Category Archives: Foster The People

“Call It What You Want”- Foster the People

Okay, so I featured Foster the People before but I NEED to talk about them again since they are rapidly becoming one of my favorite bands. Although many people know them because of their hit song “Pumped Up Kicks,” they are missing out if that is the only song they listen to. People compare Foster the People to MGMT, but I think this is an unfair comparison. I love MGMT, don’t get me wrong. But some of their songs are so-so at best. I literally love every song on Torches, Foster the People’s first album.

My favorite song on the album? Oh, don’t ask me that question. It is too hard. But right now I am in love with “Call It What You Want.” If I were to describe it in one word, I would stay that it is a song about non-conformity. It is a song declaring that the world is way too concerned about gossip, looks, and what people think about others. This over-concern then gets in the way what people say, do, and eventually think. I would definitely check out the lyrics.  My favorite verse…

You’ve taken your words and you take your judgments
And stick them onto everything
If it don’t conform to what you were born into,
Then you run the other way

And, like “Tighten Up” by The Black Keys, the music video makes the song even better. How I interpret the video is the three band members Mark Foster, Cubbie Fink, and Mark Pontius are all doing crazy, fun, and “non-conforming” acts basically the whole time. Every action would be deemed “inappropriate” by society for an adult to do: bouncing on bubble wrap, sticking your head in a fish bowl, playing drums in a bath tube, putting lipstick on as a guy,  …etc etc. These actions are mirrored by the “Foster the People Girls” who walk together in a pack, fauning over the band or the other girls in black that all dress alike and move simultaneously.

Clearly in this video, non-conformity (and Foster the People) wins. This video is fun and whimsical but at the same time demonstrates, along with the lyrics, that conformaty is dull. Being yourself and thinking for yourself is much better.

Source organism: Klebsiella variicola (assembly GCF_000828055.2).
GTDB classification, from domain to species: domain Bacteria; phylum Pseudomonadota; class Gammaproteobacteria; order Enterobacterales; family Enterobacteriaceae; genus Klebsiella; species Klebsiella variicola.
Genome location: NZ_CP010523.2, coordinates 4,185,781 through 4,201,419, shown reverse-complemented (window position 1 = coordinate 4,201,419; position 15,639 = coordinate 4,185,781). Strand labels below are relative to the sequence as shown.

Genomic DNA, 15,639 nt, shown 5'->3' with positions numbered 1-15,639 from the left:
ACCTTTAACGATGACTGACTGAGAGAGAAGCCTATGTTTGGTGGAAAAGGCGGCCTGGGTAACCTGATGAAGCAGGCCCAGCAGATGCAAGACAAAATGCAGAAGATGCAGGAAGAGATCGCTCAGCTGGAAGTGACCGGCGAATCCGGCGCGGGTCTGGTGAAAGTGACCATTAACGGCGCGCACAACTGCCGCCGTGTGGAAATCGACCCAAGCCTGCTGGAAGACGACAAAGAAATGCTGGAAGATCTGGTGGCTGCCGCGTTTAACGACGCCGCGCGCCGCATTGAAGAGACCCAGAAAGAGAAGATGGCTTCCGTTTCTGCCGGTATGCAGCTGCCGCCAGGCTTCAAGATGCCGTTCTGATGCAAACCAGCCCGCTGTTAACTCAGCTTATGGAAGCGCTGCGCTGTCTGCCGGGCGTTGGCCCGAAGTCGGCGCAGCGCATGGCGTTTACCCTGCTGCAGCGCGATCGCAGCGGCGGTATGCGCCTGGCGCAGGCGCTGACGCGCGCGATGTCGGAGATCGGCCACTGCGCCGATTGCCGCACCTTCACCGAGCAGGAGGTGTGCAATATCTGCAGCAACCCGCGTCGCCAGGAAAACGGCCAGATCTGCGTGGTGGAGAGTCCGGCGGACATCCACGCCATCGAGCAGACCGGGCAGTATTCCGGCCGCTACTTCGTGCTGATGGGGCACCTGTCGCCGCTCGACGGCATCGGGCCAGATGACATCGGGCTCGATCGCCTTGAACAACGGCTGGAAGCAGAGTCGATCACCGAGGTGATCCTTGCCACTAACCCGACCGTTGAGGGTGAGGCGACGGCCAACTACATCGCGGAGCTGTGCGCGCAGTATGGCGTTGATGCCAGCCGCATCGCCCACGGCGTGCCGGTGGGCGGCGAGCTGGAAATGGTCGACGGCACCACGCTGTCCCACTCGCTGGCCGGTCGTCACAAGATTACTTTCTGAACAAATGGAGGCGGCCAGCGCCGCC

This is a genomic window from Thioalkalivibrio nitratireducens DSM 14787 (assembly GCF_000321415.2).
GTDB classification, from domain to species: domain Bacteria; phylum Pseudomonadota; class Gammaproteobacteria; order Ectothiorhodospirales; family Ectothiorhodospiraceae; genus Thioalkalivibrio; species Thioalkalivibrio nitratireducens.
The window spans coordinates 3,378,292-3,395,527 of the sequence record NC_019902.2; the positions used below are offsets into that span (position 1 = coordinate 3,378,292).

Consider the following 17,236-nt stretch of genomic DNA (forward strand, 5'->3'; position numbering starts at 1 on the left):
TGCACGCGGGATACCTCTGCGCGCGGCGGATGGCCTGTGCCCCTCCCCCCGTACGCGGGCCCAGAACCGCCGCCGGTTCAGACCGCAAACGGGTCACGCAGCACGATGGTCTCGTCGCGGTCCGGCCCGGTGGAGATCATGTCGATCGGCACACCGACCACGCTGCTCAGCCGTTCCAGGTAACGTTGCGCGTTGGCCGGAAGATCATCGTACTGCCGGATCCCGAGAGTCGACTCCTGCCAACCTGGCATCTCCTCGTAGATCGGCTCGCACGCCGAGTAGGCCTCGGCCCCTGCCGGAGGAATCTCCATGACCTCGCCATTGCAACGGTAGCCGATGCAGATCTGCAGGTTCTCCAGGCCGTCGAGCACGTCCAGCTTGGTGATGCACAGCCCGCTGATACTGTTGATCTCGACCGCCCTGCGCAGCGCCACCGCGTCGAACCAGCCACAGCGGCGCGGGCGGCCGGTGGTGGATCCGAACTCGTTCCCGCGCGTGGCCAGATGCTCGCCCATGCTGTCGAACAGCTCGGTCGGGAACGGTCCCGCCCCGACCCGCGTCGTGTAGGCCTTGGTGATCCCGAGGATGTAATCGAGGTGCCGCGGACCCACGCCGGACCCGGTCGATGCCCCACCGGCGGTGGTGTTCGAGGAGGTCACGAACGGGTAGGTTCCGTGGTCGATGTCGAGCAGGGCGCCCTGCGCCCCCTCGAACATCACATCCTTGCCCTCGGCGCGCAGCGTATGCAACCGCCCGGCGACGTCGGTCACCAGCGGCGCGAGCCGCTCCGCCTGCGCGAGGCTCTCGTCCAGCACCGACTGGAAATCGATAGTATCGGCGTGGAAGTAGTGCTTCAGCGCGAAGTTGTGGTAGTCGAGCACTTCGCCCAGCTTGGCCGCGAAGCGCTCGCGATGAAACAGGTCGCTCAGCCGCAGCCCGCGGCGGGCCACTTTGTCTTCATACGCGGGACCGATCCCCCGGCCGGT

Since I have gushed long enough about my love of this video, what is your favorite part? Mine is by far when they create their own “light show.”

And, I am not even going to talk about how attractive they are. Lets just say, I have already ordered two posters of the band for my dorm room. ::blush::

ll

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Filed under Foster The People, Indie, Pop, Rock

“Pumped Up Kicks”-Foster the People

This fall break week has been catch-up week—for homework but more importantly for missed tv shows. One of the shows I occasionally watch if I actually know the host is Saturday Night Live. Ever since Tina Fey left, it has not been as good but it still has some good skits every episode. But more importantly, they normally have some really good guest artists. Foster the People was the music guest for one of the episodes I watched. I had never even heard of this band before but apparently they are from Los Angeles and released their first album Torches in May. Now, Pumped up Kicks is third on the Billboard’s Hot 100 just under “Someone Like You” by Adele and “Moves Like Jagger” by Maroon 5.

Foster the People: Mark Pontius, Cubbie Fink, and Mark Foster

Although “Pumped up Kicks” is a great song, I have a feeling people don’t really understand the meaning behind it. Sure, the beat and chorus is catchy but lets analyze the lyrics a bit.

He’s a cowboy kid
Yeah, he found a six-shooter gun
In his dad’s closet hidden in a box of fun things
And I don’t even know what
But he’s coming for you, yeah, he’s coming for you

All the other kids with the pumped up kicks 
You’d better run, better run, outrun my gun

Yes, the song is about a a kid and his downward spiral towards homicidal tendencies. As Mark Foster, the group’s frontman, states in an interview, he wanted to know “what would it be like to be inside of a kid’s head that’s a teenager and is basically losing his mind.” It is a interesting idea for a song and the happy feel of the song even adds to the character’s insanity. But I hope the audience understand the meaning behind the song and doesn’t just blindly sing it, or worst think the band is advocating said behavior. I can’t help comparing this song to NIN “Closer” since they were/are both popular but the audience didn’t really understand the extremely dark undertones of both songs.

All in all though, I am really excited to see what Foster the People are going to do next. In their first effort, they have created a popular, controversial, and dark song. I have high hopes for the band.

Heard of this song or anything else by Foster the People? If not, do you watch SNL?

ll

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Filed under Foster The People, Indie, Pop, Rock